Community Aerosol and Radiation Model for Atmospheres

CARMA is a flexible three-dimensional microphysical model developed over the past 25 years, and has been applied to a wide variety of problems ranging from cloud physics to aerosols on Earth as well as other planets. The model originated from a one dimensional stratospheric aerosol code developed at the NASA Ames Research Center (by Owen B. Toon and Richard P. Turco) that included both gas phase sulfur chemistry and aerosol microphysics. Following up earlier work by E. Jensen and G. E. Thomas of the University of Colorado, IAP has adapted CARMA to the special conditions of the polar summer mesopause to study ice microphysics related to noctilucent clouds and polar mesosphere summer echoes. Currently, IAP uses the Eulerian model in a 1- and 2-dimensional version to study basic microphysical processes such as the nucleation of mesospheric ice particles, the development of the ice particle size distribution (see above figure), or the effect of inertia gravity waves on the development of the ice clouds.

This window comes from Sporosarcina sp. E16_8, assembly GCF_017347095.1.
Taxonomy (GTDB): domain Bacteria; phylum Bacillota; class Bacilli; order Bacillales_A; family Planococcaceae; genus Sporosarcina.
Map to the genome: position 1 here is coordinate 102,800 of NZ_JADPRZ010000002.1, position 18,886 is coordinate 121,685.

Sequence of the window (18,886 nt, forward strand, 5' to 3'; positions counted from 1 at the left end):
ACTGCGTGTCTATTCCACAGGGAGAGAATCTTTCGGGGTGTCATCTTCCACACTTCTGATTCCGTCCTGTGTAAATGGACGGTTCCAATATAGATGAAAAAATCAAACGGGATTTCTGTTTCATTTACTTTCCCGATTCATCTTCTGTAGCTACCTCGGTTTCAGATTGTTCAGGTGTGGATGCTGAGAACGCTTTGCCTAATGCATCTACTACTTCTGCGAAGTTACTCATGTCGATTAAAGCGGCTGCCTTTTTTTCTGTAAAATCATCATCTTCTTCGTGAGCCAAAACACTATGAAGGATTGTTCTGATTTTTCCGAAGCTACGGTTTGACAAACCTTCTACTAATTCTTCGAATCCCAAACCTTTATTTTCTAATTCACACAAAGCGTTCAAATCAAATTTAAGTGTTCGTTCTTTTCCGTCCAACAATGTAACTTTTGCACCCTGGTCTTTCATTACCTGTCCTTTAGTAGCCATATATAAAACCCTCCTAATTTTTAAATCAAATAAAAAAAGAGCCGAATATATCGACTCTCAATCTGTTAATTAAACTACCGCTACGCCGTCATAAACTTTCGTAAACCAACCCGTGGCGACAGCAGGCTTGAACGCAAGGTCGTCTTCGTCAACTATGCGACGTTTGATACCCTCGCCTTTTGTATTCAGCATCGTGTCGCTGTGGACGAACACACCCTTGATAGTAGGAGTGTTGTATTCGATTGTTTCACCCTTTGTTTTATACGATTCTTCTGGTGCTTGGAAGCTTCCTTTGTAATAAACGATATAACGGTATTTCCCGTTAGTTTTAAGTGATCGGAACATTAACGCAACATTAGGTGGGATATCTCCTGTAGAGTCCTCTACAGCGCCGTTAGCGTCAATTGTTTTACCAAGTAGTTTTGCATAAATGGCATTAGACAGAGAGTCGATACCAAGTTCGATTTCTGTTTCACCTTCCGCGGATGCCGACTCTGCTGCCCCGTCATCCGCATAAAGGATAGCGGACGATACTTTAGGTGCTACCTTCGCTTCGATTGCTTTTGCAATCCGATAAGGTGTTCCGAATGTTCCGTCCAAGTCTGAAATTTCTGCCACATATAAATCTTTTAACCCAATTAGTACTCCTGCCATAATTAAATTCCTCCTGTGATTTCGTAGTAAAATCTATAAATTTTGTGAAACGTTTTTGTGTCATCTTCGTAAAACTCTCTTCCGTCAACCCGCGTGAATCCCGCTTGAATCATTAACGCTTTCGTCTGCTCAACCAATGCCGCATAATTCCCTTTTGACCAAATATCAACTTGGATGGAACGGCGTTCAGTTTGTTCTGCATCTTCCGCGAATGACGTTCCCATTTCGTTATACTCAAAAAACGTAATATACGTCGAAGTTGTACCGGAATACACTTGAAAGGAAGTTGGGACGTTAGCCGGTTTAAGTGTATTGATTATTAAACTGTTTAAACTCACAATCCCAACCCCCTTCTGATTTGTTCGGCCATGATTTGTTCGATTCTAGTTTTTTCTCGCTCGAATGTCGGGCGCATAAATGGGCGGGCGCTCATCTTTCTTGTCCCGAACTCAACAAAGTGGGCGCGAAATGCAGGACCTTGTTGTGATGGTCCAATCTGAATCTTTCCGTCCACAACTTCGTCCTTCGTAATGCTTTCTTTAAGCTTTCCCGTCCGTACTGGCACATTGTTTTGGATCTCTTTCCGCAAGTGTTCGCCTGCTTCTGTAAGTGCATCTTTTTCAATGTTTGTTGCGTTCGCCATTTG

In collaboration with the Department of Meteorology of the University of Stockholm, IAP has further recently adopted the CARMA model for simulations of meteor smoke particles and their distribution in the Earth’s atmosphere.

CARMA modelling

Size distribution of NLC particles as calculated by CARMA